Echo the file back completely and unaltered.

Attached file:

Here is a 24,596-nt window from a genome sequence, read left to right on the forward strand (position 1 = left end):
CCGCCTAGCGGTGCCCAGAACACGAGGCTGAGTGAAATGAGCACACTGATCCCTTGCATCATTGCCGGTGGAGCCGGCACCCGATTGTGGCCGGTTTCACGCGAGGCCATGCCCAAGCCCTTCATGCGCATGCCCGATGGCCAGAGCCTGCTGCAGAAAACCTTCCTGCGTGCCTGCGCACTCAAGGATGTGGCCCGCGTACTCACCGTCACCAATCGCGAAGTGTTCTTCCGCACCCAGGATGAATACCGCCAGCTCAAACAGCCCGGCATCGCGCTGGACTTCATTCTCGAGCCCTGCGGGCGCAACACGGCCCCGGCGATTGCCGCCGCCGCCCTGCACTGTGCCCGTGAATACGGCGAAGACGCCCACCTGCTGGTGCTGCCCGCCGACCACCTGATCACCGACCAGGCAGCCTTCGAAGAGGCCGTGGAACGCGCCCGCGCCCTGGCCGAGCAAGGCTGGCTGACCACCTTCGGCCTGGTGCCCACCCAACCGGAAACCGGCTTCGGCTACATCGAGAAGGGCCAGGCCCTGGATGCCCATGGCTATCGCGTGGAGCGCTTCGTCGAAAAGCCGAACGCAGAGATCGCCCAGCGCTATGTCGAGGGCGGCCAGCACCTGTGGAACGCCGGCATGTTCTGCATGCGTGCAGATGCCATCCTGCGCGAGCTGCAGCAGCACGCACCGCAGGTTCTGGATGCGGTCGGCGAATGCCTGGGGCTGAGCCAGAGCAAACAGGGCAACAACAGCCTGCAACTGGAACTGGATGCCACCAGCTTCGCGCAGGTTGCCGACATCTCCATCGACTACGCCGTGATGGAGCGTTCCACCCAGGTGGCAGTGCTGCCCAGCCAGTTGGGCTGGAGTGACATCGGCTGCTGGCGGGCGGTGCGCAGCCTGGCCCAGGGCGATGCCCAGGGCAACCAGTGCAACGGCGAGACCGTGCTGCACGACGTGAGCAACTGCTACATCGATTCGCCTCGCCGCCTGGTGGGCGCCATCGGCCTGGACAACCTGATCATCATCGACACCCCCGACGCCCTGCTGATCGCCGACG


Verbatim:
Here is a 24,596-nt window from a genome sequence, read left to right on the forward strand (position 1 = left end):
CCGCCTAGCGGTGCCCAGAACACGAGGCTGAGTGAAATGAGCACACTGATCCCTTGCATCATTGCCGGTGGAGCCGGCACCCGATTGTGGCCGGTTTCACGCGAGGCCATGCCCAAGCCCTTCATGCGCATGCCCGATGGCCAGAGCCTGCTGCAGAAAACCTTCCTGCGTGCCTGCGCACTCAAGGATGTGGCCCGCGTACTCACCGTCACCAATCGCGAAGTGTTCTTCCGCACCCAGGATGAATACCGCCAGCTCAAACAGCCCGGCATCGCGCTGGACTTCATTCTCGAGCCCTGCGGGCGCAACACGGCCCCGGCGATTGCCGCCGCCGCCCTGCACTGTGCCCGTGAATACGGCGAAGACGCCCACCTGCTGGTGCTGCCCGCCGACCACCTGATCACCGACCAGGCAGCCTTCGAAGAGGCCGTGGAACGCGCCCGCGCCCTGGCCGAGCAAGGCTGGCTGACCACCTTCGGCCTGGTGCCCACCCAACCGGAAACCGGCTTCGGCTACATCGAGAAGGGCCAGGCCCTGGATGCCCATGGCTATCGCGTGGAGCGCTTCGTCGAAAAGCCGAACGCAGAGATCGCCCAGCGCTATGTCGAGGGCGGCCAGCACCTGTGGAACGCCGGCATGTTCTGCATGCGTGCAGATGCCATCCTGCGCGAGCTGCAGCAGCACGCACCGCAGGTTCTGGATGCGGTCGGCGAATGCCTGGGGCTGAGCCAGAGCAAACAGGGCAACAACAGCCTGCAACTGGAACTGGATGCCACCAGCTTCGCGCAGGTTGCCGACATCTCCATCGACTACGCCGTGATGGAGCGTTCCACCCAGGTGGCAGTGCTGCCCAGCCAGTTGGGCTGGAGTGACATCGGCTGCTGGCGGGCGGTGCGCAGCCTGGCCCAGGGCGATGCCCAGGGCAACCAGTGCAACGGCGAGACCGTGCTGCACGACGTGAGCAACTGCTACATCGATTCGCCTCGCCGCCTGGTGGGCGCCATCGGCCTGGACAACCTGATCATCATCGACACCCCCGACGCCCTGCTGATCGCCGACG